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Dear Friends and Neighbors,

CentraCare care givers have been working around the clock for more than 20 months to care for you, your families and friends during COVID. We are committed to caring for every Minnesotan who needs us, and nothing will prevent us from doing so – even during these never-seen-before times.

The challenge of providing this level of care is that our hospital beds are often full. ERs in all of our hospitals are packed. And our clinical teams are exhausted. Early in the pandemic, our community stepped up in amazing ways to help us. We ask that you again join us in fighting this pandemic together.

How can you help?

  • Please get your COVID vaccines and booster shots. They are proven safe and effective in reducing COVID illness, keeping people out of the hospital, and preventing death.
  • If your situation is not an emergency, please use other care options, including:
  • If this is a medical emergency, call 9-1-1, or visit the ER.

Together, we can do this. Thank you for your support.

Ken Holmen, MD
President and CEO

3 important things to know about strokes

Published in Stroke Care, For the Health of It Author: Michelle Peterson,APRN,CNP

would you recognize a stroke if you saw one?

May is Stroke Prevention Month. It's the time of year to remind ourselves that strokes are one of the leading causes of death and disability in this country. And a good time to familiarize oneself with the signs of a stroke — and what to do if someone you are with begins showing them.

During a stroke, emergency medical treatment can make all the difference. Brain cells can die or become damaged in minutes due to a lack of oxygen. While some treatments are available to improve one’s chances of recovery, these are generally most effective if administered in the first 4½ hours after one starts showing stroke symptoms.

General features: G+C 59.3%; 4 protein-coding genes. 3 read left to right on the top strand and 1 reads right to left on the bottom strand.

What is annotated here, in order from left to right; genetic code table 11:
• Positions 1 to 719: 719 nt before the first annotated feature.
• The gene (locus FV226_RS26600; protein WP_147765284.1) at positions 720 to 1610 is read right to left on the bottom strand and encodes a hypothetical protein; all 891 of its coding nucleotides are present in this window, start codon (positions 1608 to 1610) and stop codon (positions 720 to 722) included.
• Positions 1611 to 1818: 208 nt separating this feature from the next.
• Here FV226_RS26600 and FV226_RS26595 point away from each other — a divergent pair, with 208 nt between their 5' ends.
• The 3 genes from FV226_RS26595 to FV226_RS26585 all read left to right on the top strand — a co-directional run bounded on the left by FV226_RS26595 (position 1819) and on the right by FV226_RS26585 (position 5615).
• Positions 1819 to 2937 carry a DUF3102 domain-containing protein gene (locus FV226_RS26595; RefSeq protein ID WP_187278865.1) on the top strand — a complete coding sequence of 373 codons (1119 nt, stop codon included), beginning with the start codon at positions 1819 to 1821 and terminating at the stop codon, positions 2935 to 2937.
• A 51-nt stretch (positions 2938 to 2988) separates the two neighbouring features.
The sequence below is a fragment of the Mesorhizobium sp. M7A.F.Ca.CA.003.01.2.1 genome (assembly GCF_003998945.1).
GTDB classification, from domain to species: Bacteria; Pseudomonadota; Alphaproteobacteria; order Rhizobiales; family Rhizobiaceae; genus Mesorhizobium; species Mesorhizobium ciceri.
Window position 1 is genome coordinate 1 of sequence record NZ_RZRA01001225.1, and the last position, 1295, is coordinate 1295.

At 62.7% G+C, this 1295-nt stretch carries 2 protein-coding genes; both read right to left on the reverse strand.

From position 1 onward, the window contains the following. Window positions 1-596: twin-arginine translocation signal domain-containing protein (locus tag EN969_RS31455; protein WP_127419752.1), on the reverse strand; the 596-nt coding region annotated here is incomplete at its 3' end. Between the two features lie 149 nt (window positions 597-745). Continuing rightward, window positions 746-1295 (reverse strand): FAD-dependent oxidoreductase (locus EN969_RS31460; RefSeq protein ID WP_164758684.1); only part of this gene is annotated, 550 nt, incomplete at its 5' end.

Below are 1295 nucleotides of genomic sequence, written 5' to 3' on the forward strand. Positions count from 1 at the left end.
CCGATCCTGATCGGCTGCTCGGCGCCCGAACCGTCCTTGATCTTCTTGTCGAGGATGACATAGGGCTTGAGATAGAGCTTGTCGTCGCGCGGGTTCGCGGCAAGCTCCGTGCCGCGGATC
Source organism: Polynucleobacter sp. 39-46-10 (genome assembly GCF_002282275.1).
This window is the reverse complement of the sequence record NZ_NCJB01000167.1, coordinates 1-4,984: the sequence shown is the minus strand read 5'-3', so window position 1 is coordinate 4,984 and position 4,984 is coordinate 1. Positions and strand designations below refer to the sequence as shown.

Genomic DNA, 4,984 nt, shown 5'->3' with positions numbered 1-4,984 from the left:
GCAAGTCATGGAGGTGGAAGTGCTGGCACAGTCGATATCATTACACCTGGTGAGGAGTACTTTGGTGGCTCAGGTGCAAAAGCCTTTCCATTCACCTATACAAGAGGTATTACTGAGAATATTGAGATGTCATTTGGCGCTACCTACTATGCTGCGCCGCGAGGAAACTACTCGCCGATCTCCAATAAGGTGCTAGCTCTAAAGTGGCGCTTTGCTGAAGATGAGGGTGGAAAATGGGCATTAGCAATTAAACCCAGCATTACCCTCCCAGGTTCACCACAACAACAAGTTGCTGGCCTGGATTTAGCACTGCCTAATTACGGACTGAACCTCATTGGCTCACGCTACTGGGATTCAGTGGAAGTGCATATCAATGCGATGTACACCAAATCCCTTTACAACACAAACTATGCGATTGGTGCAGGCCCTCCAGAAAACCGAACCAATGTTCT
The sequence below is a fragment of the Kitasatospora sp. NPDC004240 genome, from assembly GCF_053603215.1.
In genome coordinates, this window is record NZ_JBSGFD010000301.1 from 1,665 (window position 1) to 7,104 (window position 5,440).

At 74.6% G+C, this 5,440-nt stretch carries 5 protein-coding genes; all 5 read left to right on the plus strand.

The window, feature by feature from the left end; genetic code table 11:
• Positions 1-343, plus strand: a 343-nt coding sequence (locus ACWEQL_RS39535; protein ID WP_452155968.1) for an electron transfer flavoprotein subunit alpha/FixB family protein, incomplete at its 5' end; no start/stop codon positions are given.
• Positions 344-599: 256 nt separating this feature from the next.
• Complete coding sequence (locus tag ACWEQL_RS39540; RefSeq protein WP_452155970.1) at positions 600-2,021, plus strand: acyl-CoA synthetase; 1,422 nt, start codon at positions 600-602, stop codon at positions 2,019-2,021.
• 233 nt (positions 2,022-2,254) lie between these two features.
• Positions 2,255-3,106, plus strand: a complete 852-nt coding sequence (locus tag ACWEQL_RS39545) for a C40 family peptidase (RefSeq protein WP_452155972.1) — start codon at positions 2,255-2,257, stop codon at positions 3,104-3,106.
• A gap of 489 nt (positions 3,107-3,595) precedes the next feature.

Here are three important things to know about strokes:

1. There is still much work to do in spreading stroke awareness. Although fewer people die of strokes today compared to previous decades, the decrease in stroke death rates in Minnesota is slowing. And in many states, this rate is increasing.

2. You can do something about your stroke risk. While your family history may increase your chances of having a stroke, many of the risk factors are preventable. Among the things you can do include is to:

  • Stop smoking
  • Eat a healthy diet and get regular exercise
  • If you have diabetes, work to be better control your condition.
  • If you have high blood pressure, work with a health care provider to lower it. And if you don’t know if you have high blood pressure, get it checked. One in six Americans with high blood pressure are unaware they have the condition.

3. There are several common stroke symptoms. These include:

  • Sudden numbness, weakness of the face, arm or leg (especially on one side of the body)
  • Sudden confusion, trouble speaking or understanding
  • Trouble seeing in one or both eyes
  • Problems walking, dizziness or loss of coordination
  • Sudden severe headache with no known cause

If you or someone you’re with show any of these signs, call 911 to get them emergency medical care.

Stroke Q&A with Michelle Peterson, APRN, CNP

From Facebook Live on May 4, 2018. Visit our Facebook page now.